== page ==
On the hopeful side, the student divestment movement is finding its power. After two years of power-building and by-the-book advocacy, campus climate activists are proving that they have the courage to stand up to their administrators and the fossil fuel industry. Earlier in the school year, students at Harvard, Washington University, and dozens of other campuses worked with Rainforest Action Network to disrupt campus recruitment sessions organized by Bank of America and Citi, two of the largest financiers of the U.S. coal industry. Those actions, and the arrests this week, point to a rising tide of resistance that won’t be cowed by police response. A longer, deeper struggle is opening on campuses across the country, and administrators at the more than 300 universities with active divestment campaigns need to know that their chickens are coming home to roost. It's time to divest or expect resistance.
To support the Washington University in St. Louis students arrested this morning, call Chancellor Mark Wrighton at (314) 935-5100.
Tell him universities are for students, not for coal CEOs. Washington University needs to drop Peabody Energy so the school can get back to educating students, not arresting them.
Co-authored by Sima Atri, Benjamin Franta, Sidni Frederick, Ted Hamilton, Jacob Lipton, Chloe Maxmin, Brett Roche, Kelsey Skaggs, Henney Sullivan, Tyler VanValkenburg, Jacob Lipton, Zoë Onion, Olivia Kivel, and Canyon Woodward on behalf of Divest Harvard. This op-ed originally appeared on Stacy Clark's blog on Huffington Post.
This morning we began blocking the main entrance to Massachusetts Hall, which houses the office of Harvard University President Drew Faust and other top administrators. We are here to demand an open and transparent dialogue with the Harvard Corporation—Harvard's main governing body—on fossil fuel divestment. To date, President Faust and Harvard University have rejected the case for divestment and refused to engage in public dialogue about divestment and climate change. Alongside the 72% of Harvard undergraduates and 67% of Harvard Law students, as well as the students, faculty, and alumni of Divest Harvard, we refuse to accept our university's unwillingness to hold a public meeting on this critical issue.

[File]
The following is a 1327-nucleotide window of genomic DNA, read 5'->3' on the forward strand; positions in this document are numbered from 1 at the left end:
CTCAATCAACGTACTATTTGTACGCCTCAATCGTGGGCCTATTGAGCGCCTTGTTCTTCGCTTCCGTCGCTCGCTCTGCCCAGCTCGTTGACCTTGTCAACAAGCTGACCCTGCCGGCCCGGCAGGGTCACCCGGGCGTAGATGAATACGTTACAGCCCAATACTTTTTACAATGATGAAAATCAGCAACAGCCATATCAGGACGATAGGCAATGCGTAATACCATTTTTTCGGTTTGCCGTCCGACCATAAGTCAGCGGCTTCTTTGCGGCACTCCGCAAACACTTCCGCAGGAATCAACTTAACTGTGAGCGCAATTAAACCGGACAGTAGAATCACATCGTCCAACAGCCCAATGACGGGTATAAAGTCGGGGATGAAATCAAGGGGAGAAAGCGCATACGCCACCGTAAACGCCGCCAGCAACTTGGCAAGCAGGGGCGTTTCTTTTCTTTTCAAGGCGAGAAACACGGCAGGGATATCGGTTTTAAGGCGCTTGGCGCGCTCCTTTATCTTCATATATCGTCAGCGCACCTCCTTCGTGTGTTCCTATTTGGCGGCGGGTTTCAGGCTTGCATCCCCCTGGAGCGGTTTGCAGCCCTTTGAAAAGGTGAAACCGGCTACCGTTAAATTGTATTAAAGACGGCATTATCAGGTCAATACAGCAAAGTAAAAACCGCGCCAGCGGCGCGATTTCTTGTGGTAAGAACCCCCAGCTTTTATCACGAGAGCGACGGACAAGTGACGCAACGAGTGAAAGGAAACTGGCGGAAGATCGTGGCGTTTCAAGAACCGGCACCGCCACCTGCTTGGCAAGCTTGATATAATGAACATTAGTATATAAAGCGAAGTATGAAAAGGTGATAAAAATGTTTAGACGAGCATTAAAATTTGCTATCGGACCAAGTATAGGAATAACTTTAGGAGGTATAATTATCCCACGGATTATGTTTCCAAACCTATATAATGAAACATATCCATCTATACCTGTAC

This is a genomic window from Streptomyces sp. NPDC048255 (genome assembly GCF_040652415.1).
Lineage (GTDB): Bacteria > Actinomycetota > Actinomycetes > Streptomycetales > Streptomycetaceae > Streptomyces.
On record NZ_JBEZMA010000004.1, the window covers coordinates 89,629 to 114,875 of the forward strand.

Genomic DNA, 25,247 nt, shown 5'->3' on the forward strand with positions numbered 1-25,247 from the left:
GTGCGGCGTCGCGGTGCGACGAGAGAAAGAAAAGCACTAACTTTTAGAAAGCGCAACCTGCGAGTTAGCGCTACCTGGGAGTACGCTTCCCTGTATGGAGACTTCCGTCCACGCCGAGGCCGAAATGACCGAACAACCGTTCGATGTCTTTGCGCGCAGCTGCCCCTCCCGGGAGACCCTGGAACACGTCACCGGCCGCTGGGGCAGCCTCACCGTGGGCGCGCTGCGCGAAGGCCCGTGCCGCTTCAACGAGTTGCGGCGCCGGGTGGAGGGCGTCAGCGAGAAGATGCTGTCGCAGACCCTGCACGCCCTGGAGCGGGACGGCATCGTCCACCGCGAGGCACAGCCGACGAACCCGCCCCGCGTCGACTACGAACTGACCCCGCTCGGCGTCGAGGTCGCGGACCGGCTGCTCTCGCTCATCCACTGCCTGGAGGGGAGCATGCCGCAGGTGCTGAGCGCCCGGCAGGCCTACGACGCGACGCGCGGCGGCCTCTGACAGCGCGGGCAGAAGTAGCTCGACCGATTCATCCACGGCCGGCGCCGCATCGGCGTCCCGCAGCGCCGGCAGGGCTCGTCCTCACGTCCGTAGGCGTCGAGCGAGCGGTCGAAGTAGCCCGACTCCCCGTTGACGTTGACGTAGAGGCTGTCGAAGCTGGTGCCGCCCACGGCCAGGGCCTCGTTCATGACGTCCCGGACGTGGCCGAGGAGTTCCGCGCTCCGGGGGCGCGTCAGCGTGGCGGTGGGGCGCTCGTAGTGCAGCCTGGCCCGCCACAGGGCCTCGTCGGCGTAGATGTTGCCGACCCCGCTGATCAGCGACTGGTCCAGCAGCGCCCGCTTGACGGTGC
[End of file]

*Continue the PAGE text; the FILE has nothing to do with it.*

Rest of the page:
We are here today because we believe in a better Harvard. We are here because it is our duty to act. We are here today because it is our moral responsibility as students to ensure that Harvard does not contribute to and profit from the problem but instead aligns its institutional actions and policies with the shared interests of society.
We take this action with the conviction that Harvard can, must, and will be a leader in responding to the climate crisis. We owe it to the world's less fortunate and future generations to lead the way to a livable planet.
Human-made climate change is already severely disrupting weather patterns and causing misery to those most vulnerable to the effects of drought, flooding, and famine. Despite the universal acknowledgment by scientists and world governments that drastic action is needed to address this problem, we continue to extract and burn carbon energy sources at an accelerating rate.